Listen to students. Ask for their feedback. Really listen. Let them help decide how THEIR lessons are shaped. Have the courage to change what you usually do after listening to what the students have to tell you. Show them you have really listened.
Doesn’t sound so revolutionary. Or does it?
At the November 2012 TESOL France annual colloquium, I presented a talk called Dogme Through the Students’ Eyes. As you can imagine (if you weren’t there), it was all about what two groups of students had to say about a semester in Dogme-land. We went a whole semester pretty much naked—no materials, little pre-planning, and a lot of soliciting learners for their ideas, suggestions, and raw input.
It was an experiment, so I needed to listen to what they had to say not just in class, but about the class. I asked for their impressions of Dogme after a first “test” lesson. Got their feedback halfway through, along with permission to continue the experiment. After 12 weeks, they told me what they liked and disliked, what they understood Dogme to be, and how it measured up against traditional courses. Then they defined “traditional course” and it wasn’t so pretty. Maybe listening to the students really is more revolutionary than it seems to some of us.
I don’t want to post all of their feedback here—it’s about 20 pages long! But in a nutshell, here’s what the students had to say about the approach, along with some select morsels (of course “select” implies some sort of bias, so if you want the full feedback, I’d be happy to share. Just drop me a line!)
• They liked having to think for themselves and learning at their rhythm, as well as gaining confidence in speaking. They felt Dogme prepared them better for real life outside the classroom.
• It was hard to get used to being so involved at first, and sometimes a little slow because they had to think about what to do next rather than just jumping into an activity.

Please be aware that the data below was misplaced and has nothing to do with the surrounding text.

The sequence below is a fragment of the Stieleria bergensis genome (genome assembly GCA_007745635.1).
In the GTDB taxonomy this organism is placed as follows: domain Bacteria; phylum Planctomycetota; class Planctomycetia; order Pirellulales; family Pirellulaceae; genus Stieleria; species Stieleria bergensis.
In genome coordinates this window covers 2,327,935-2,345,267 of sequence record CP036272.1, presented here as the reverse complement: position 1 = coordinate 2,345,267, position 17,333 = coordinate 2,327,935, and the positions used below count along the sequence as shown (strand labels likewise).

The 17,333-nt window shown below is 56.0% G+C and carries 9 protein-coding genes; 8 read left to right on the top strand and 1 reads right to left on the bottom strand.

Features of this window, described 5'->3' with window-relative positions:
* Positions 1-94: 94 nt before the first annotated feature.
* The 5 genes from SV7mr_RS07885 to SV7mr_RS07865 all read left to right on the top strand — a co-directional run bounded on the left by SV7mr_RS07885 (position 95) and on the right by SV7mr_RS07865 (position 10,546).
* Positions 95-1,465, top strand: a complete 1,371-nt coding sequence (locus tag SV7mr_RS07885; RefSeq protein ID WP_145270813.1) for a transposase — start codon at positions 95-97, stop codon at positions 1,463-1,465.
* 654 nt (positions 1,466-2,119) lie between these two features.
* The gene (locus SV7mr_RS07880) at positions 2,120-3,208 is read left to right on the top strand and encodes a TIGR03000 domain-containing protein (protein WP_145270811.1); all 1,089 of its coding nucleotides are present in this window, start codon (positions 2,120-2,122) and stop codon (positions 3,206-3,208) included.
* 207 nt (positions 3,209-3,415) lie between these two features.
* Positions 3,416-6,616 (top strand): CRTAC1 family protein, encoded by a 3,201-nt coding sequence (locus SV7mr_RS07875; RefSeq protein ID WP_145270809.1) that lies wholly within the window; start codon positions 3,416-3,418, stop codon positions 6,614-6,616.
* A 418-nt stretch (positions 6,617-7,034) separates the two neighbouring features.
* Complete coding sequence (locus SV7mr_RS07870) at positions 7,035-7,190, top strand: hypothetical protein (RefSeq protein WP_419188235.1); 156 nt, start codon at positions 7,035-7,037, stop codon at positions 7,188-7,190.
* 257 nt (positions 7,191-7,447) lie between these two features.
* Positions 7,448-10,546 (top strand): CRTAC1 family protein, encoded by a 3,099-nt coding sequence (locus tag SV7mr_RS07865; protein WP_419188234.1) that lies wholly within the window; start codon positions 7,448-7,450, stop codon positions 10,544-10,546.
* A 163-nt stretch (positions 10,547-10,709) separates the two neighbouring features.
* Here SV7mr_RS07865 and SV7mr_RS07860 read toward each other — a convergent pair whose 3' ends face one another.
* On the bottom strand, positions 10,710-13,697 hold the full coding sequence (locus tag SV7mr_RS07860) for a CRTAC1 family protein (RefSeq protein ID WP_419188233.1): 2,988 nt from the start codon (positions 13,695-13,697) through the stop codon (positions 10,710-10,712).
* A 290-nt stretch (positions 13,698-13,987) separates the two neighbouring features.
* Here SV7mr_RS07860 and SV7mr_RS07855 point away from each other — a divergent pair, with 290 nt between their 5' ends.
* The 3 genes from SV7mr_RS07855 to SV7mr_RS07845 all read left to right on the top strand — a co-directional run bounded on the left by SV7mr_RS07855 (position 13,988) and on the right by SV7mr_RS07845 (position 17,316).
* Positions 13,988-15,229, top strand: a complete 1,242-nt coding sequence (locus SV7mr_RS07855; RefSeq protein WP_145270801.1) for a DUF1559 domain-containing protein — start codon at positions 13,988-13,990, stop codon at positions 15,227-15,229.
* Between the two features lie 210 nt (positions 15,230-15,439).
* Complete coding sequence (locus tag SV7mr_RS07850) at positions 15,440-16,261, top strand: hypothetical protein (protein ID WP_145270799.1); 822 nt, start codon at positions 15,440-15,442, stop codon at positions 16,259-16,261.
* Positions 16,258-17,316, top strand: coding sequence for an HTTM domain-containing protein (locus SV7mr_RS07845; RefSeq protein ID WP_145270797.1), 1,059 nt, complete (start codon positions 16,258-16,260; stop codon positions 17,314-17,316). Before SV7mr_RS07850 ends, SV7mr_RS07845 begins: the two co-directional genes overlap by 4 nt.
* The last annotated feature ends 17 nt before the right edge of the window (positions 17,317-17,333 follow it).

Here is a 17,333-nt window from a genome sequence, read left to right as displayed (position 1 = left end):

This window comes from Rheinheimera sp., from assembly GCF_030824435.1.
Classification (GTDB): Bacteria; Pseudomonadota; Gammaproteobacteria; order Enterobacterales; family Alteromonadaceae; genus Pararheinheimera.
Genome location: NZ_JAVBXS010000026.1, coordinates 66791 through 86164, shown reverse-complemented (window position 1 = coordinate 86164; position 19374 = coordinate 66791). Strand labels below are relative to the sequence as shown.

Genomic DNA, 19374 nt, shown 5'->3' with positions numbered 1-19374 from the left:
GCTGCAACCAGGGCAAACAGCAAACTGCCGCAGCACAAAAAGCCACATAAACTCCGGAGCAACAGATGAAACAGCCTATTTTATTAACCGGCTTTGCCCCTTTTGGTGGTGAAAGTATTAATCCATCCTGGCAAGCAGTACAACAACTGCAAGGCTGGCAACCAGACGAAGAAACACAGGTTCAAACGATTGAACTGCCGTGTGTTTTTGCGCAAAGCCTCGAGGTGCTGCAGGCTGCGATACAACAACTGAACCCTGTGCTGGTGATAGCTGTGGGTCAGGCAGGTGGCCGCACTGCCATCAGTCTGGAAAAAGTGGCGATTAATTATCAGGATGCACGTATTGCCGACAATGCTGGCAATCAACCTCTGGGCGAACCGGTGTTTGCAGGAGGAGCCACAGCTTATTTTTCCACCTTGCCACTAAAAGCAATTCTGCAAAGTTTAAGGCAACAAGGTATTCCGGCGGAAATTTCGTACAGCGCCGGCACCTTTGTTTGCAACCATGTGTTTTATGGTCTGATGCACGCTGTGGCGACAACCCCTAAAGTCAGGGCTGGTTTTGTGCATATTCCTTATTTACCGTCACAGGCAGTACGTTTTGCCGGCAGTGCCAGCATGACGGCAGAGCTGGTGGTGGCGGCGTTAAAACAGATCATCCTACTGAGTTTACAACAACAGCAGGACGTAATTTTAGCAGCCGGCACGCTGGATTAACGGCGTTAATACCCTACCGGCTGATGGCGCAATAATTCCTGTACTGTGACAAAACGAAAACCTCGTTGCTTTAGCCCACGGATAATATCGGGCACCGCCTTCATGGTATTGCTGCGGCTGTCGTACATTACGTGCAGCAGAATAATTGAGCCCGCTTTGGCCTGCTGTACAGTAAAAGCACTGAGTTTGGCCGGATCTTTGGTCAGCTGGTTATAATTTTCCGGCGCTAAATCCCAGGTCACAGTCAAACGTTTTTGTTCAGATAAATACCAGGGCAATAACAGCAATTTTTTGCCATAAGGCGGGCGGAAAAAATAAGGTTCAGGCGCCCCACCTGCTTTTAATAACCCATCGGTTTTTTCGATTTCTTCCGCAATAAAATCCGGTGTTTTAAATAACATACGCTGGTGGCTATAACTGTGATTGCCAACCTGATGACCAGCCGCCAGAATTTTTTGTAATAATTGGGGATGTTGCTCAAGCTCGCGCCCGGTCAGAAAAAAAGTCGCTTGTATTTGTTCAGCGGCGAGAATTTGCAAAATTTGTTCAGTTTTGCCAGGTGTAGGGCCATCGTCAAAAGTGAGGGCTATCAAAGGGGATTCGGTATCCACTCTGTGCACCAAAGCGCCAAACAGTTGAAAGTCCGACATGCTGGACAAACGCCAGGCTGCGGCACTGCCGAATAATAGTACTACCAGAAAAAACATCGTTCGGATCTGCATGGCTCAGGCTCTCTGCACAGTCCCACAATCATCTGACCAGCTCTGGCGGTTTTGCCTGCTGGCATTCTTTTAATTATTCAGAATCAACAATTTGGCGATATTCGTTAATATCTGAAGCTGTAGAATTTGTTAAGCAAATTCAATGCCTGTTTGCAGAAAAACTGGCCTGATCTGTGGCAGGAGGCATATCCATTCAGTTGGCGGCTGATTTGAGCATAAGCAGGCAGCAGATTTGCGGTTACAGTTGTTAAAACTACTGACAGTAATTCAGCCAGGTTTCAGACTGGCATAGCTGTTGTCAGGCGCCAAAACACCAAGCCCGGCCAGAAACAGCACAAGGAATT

• A few resources and grammar exercises never hurt anyone! But stay away from the all-grammar-all-the-time lesson! They prefer spot reinforcement as needed.
And a few feedback quotes:
“It’s good to create a good relationship between
the learner and the teacher in order to discuss
the best way to learn English.” –Antoine
“Maybe it could be interesting to include
some short texts with some specific vocabulary
or grammar to improve our level.” –Clement
“Dogme forces and allows the students
to learn for themselves.” –Meriem
“I think that in a certain way, teachers can bring us a lot
all the while being sensitive to our reactions to
their teaching techniques. This allows the teacher
to continuously observe and develop him/herself.” –Lucie
“Even if the course is more interesting,
maybe we don’t do as much as in
a traditional course.” –Thibaut
“The stereotypical image of a “traditional course” is
tests, irregular verbs, revision of lots of tenses in one sessions,
conversation subjects that aren’t all that passionate.” –Thomas
“This semester was a good experience and I really liked coming to class.
It’s the first time in my life! We learn at our own rhythm and aren’t afraid of
others making fun of us, so there’s a good ambiance. I felt comfortable speaking in class.”–Mireille
So, Dogme yes, but if I want to heed what my students are telling me, I can’t forget that texts, listening exercises, and grammar drills also have their place here. Students sometimes need something they’re familiar with. Sometimes they need to slow down and focus on form to feel better about unfamiliar language.
Here, the students liked being decision-makers in their class, but maybe not the ONLY decision makers in their class. After all, we teachers can also bring things into the classroom—our pedagogical experience and, thanks to having listened to our students in past years, some fresh ideas to share.